But despite expressing “grave concern”, NATO didn’t agree  any significant measures to apply pressure to Russia, with the  West struggling to come up with a forthright response that does  not risk pushing the region closer to military conflict.

“We urge both parties to immediately seek a peaceful  solution through bilateral dialogue, with international  facilitation … and through the dispatch of international  observers under the auspices of the United Nations Security  Council or the Organization for Security and Cooperation in  Europe,” NATO said in a statement.

Washington on Saturday proposed sending monitors to Ukraine  under the U.N. or OSCE flags. The United States has won  tentative support from many members of the OSCE, Europe’s main  human rights and democracy watchdog, for such a mission, its  envoy to the group said on Sunday.

So far, the Western response has been largely symbolic.  Obama and others suspended preparations for a G8 summit in  Sochi, where Putin has just finished staging his $50 billion  winter Olympic games. Some countries recalled ambassadors.     Britain said its ministers would stay away from the Paralympics  due next in Sochi.

But Germany’s Foreign Minister, Frank-Walter Steinmeier,   urging world leaders on Sunday to work to calm the crisis,  defended Russia’s membership of the G8, saying it enabled the  West to talk directly with Moscow.

Ukraine’s military is ill-matched against its neighbor.  Britain’s International Institute of Strategic Studies estimates  Kiev has fewer than 130,000 troops under arms, with planes  barely ready to fly and few spare parts for a single submarine.

Russia, by contrast, has spent billions under Putin to  upgrade and modernize the capabilities of forces that were  dilapidated after the breakup of the Soviet Union. Moscow’s  special units are now seen as equals of the best in the world.


In Crimea, Ukraine’s tiny contingent made no attempt to  oppose the Russians, who bore no insignia on their uniforms but  drove vehicles with Russian plates and seized government  buildings, airports and other locations in the past three days.

Kiev said its troops were encircled in at least three  places. It pulled its coast guard vessels out of Crimean ports.  Ukraine said its naval fleet’s 10 ships were still in Sevastopol  and remained loyal to Kiev.

Scores of Russian troops with no insignia were camped  outside a base of Ukrainian troops at Perevalnoye, on a road  from Crimea’s capital Simferopol towards the coast.

A representative of the base commander said troops on both  sides had reached agreement so no blood would be shed.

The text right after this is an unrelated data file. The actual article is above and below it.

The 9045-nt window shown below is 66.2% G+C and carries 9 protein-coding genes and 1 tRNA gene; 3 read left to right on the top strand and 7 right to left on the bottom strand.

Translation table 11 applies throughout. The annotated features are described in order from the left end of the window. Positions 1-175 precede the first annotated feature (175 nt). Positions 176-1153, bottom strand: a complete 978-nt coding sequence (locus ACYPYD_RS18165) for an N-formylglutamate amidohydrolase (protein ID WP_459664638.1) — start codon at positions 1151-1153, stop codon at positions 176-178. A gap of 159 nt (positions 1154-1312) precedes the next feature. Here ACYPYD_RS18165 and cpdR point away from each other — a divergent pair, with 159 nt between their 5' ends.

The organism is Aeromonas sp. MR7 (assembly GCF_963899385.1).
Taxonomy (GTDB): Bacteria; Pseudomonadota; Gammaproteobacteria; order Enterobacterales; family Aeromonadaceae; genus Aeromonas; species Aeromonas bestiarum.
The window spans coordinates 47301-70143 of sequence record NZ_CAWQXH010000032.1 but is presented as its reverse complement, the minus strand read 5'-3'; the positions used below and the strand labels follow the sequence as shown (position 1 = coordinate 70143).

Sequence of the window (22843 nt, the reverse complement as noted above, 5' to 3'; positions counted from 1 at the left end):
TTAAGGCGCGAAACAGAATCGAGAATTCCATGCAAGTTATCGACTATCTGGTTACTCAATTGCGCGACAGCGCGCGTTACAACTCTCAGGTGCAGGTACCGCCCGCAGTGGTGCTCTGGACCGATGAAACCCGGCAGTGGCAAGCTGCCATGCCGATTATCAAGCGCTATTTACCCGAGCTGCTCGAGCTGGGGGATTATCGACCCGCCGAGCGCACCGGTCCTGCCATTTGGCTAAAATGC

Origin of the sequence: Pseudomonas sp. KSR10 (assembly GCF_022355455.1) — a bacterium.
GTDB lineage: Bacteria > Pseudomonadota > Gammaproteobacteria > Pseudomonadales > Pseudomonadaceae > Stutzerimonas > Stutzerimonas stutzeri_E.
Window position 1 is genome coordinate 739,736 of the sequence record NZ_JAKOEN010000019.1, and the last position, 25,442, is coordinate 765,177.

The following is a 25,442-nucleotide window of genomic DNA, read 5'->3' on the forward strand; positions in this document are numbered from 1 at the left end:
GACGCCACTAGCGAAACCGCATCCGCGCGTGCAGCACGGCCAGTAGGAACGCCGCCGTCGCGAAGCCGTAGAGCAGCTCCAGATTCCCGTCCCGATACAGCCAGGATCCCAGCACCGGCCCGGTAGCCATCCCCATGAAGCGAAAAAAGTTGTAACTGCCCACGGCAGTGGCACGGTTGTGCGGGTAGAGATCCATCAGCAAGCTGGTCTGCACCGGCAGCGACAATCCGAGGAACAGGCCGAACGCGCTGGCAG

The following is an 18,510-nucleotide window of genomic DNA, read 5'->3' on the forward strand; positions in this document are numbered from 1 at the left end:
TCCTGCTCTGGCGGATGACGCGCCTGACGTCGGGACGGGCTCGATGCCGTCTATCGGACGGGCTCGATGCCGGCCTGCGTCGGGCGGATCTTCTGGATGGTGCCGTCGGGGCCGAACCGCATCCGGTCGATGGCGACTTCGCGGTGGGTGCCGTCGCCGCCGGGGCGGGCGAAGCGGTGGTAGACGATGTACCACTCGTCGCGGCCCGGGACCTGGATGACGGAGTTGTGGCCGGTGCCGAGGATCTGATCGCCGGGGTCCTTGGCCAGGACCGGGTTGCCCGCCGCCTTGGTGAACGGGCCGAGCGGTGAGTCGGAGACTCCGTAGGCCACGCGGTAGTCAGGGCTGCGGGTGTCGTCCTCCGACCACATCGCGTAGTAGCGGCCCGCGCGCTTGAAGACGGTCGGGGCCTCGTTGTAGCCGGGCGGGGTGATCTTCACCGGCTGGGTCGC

“We are ready to protect the grounds and our military  equipment,” Valery Boiko told Reuters television. “We hope for a  compromise to be reached, a decision, and as the commander has  said, there will be no war.”

Igor Mamchev, a Ukrainian navy colonel at another small base  outside Simferopol, told Ukraine’s Channel 5 TV that a truckload  of Russian troops had arrived at his checkpoint and told his  forces to lay down their arms.

“I replied that, as I am a member of the armed forces of Ukraine, under orders of the Ukrainian navy, there could be no discussion of disarmament. In case of any attempt to enter the military base, we will use all means, up to lethal force.”

A unit of Ukrainian marines was also holed up in a base in  the Crimean port of Feodosia, where they refused to disarm.

Elsewhere on the occupied peninsula, the Russian troops  assumed a lower profile on Sunday after the pro-Moscow Crimean  leader said overnight that the situation was now “normalized”.

Putin’s justification citing the need to protect Russian  citizens was the same as he used to launch a 2008 invasion of  Georgia, where Russian forces seized two breakaway regions.

In Russia, state-controlled media portray Yanukovich’s  removal as a coup by dangerous extremists funded by the West and  there has been little sign of dissent with that line.


Pro-Moscow demonstrators flew Russian flags on Saturday and  Sunday at government buildings in cities including Kharkiv,  Donetsk, Odessa and Dnipropetrovsk. In places they clashed with  anti-Russian protesters and guards defending the buildings.

Ukrainian parliamentarian Hrygory Nemyriya, a spokesman to  foreign journalists for the new authorities, said the pro-Moscow  marchers were sent from Russia.

The worst violence took place in Kharkiv, where scores of  people were hurt on Saturday when thousands of pro-Russian  activists, some brandishing axe handles and chains, stormed the  regional government and fought pitched battles with a smaller  number of supporters of Ukraine’s new authorities.

In Donetsk, Yanukovich’s home city, the local government  building was flying the Russian flag for the second day on  Sunday. The local authorities have called for a referendum on  the region’s status, a move Kiev says is illegal. A pro-Russian  “self-defense” unit held a second day of protest, attracting  about 1,000 demonstrators carrying Russian flags.

Source: Reuters and New Africa Business News

About the Author
Moses M'Bowe, is the Chief International Correspondent, For New Africa Business News And New Africa Daily News.